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Cuong Vu's trademark as a composer is gradually building tunes that intensify toward the middle and include elements of free jazz and jazz-rock. The key is to have a band that can pull off the demands of such superficially simple yet ultimately complex music. Having the right players makes Vu's It's Mostly Residual a success.
Ted Poor's percussion and Bill Frisell's initially subtle guitar give the title tune an elegiac feeling. Then Vu soars and a percussive burst leads into Frisell's emotionally charged and dazzling fusion riff. Vu's urgent five-note figure and Frisell's shrieking scratching riffs on the frenetic "Expressions of a Neurotic Impulse blast away any suggestion of conventional structure. Poor's Tommy-gun reports on drums and Stomu Takeishi's bass growling at the bottom provide strong underpinnings.
"Patchwork finds Vu at his moodiest and most brooding. Frisell's wails, scratches and shrieks add wicked tension to the framework, while Takeishi and Poor keep the cauldron brewing behind them, creating an ominous aura which is also found on "Brittle, Like Twigs. "Chitter Chatter begins with what sounds like the band tuning up, the spaces being filled by various electronic effects. The sense of construction and careful building withing Vu's writing is most prevalent here; all of the disparate elements gradually cohere. Vu's trumpet is dolorous and brooding once again on "Blur, always clear, yet oddly detached from the other musical elements.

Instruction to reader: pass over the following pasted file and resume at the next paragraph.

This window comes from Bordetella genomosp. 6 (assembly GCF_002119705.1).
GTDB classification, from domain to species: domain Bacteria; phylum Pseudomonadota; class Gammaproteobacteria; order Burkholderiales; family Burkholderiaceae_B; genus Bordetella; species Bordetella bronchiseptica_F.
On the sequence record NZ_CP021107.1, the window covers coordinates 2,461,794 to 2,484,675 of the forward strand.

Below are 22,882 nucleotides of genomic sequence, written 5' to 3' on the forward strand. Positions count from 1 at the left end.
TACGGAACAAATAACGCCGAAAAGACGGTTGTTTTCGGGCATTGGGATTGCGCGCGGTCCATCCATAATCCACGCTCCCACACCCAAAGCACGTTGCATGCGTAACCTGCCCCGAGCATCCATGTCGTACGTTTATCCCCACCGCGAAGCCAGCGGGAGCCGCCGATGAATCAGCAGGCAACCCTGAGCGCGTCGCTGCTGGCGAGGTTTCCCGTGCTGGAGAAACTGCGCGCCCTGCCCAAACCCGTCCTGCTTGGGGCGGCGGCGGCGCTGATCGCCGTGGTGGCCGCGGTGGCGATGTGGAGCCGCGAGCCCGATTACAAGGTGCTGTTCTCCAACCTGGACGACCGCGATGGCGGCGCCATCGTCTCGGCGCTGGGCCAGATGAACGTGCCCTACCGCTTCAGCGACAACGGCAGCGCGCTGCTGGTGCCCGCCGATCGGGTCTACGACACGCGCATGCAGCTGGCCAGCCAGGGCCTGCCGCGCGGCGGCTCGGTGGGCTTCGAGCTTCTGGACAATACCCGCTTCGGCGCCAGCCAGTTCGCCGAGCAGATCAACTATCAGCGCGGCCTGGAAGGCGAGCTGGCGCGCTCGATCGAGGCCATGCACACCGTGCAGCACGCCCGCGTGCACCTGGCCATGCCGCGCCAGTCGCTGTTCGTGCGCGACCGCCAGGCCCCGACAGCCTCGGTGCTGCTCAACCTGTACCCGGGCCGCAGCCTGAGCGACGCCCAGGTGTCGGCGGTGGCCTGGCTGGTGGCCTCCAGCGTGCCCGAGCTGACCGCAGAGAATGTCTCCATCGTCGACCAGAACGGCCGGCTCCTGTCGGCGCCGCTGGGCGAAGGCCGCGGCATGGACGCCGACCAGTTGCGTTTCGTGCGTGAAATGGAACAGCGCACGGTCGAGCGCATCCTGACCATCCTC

But more than anything else, Frisell's variegated guitar stylings are what give It's Mostly Residual its drive. Vu and Frisell are excellent partners in crime throughout the disc, relentlessly inventive, matching and pushing each other every note of the way.
Track Listing: It's Mostly Residual; Expressions of a Neurotic Impulse; Patchwork; Brittle, Like Twigs; Chitter Chatter; Blur.
I love jazz because anything is possible; it has few rules and the best jazz breaks those ones. I prefer free improv because it doesn't really have any rules at all.
I was first exposed to jazz in my teens (in the late sixties).
The first jazz record I bought was Filles de Kilimanjaro by Miles Davis, shortly followed by Extrapolation by John McLaughlin.
My advice to new listeners is to listen as widely as possible and not to make snap judgments--stick with it.